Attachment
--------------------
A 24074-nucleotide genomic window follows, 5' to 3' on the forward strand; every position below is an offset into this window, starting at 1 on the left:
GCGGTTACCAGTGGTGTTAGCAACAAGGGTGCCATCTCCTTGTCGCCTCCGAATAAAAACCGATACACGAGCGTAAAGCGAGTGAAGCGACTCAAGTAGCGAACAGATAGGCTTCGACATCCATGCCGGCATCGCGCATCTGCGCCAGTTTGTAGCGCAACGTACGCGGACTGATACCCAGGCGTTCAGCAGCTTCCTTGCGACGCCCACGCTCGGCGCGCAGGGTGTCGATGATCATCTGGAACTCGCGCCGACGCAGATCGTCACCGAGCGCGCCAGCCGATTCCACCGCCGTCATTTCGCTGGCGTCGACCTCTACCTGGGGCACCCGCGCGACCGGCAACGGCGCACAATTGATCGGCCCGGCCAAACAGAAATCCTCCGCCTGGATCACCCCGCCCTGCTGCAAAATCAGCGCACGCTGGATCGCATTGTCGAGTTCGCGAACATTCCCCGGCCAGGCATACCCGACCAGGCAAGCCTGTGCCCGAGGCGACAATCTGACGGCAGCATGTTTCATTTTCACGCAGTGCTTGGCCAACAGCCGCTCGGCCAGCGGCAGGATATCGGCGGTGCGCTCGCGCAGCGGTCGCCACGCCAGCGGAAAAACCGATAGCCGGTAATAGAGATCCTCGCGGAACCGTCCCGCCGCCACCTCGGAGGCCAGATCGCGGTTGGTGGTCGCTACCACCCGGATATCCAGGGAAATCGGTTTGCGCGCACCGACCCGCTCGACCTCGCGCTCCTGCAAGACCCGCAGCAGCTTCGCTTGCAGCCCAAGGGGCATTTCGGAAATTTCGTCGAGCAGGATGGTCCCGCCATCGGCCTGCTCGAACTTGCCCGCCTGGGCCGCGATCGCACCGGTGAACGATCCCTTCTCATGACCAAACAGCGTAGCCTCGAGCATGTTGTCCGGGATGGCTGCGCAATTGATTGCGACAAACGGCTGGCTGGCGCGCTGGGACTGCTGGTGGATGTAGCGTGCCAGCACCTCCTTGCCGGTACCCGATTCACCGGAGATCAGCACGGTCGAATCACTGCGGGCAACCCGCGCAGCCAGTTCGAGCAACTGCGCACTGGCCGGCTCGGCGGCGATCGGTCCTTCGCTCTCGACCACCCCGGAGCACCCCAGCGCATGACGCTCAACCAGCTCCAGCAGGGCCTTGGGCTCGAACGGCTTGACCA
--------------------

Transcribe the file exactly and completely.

A 24074-nucleotide genomic window follows, 5' to 3' on the forward strand; every position below is an offset into this window, starting at 1 on the left:
GCGGTTACCAGTGGTGTTAGCAACAAGGGTGCCATCTCCTTGTCGCCTCCGAATAAAAACCGATACACGAGCGTAAAGCGAGTGAAGCGACTCAAGTAGCGAACAGATAGGCTTCGACATCCATGCCGGCATCGCGCATCTGCGCCAGTTTGTAGCGCAACGTACGCGGACTGATACCCAGGCGTTCAGCAGCTTCCTTGCGACGCCCACGCTCGGCGCGCAGGGTGTCGATGATCATCTGGAACTCGCGCCGACGCAGATCGTCACCGAGCGCGCCAGCCGATTCCACCGCCGTCATTTCGCTGGCGTCGACCTCTACCTGGGGCACCCGCGCGACCGGCAACGGCGCACAATTGATCGGCCCGGCCAAACAGAAATCCTCCGCCTGGATCACCCCGCCCTGCTGCAAAATCAGCGCACGCTGGATCGCATTGTCGAGTTCGCGAACATTCCCCGGCCAGGCATACCCGACCAGGCAAGCCTGTGCCCGAGGCGACAATCTGACGGCAGCATGTTTCATTTTCACGCAGTGCTTGGCCAACAGCCGCTCGGCCAGCGGCAGGATATCGGCGGTGCGCTCGCGCAGCGGTCGCCACGCCAGCGGAAAAACCGATAGCCGGTAATAGAGATCCTCGCGGAACCGTCCCGCCGCCACCTCGGAGGCCAGATCGCGGTTGGTGGTCGCTACCACCCGGATATCCAGGGAAATCGGTTTGCGCGCACCGACCCGCTCGACCTCGCGCTCCTGCAAGACCCGCAGCAGCTTCGCTTGCAGCCCAAGGGGCATTTCGGAAATTTCGTCGAGCAGGATGGTCCCGCCATCGGCCTGCTCGAACTTGCCCGCCTGGGCCGCGATCGCACCGGTGAACGATCCCTTCTCATGACCAAACAGCGTAGCCTCGAGCATGTTGTCCGGGATGGCTGCGCAATTGATTGCGACAAACGGCTGGCTGGCGCGCTGGGACTGCTGGTGGATGTAGCGTGCCAGCACCTCCTTGCCGGTACCCGATTCACCGGAGATCAGCACGGTCGAATCACTGCGGGCAACCCGCGCAGCCAGTTCGAGCAACTGCGCACTGGCCGGCTCGGCGGCGATCGGTCCTTCGCTCTCGACCACCCCGGAGCACCCCAGCGCATGACGCTCAACCAGCTCCAGCAGGGCCTTGGGCTCGAACGGCTTGACCA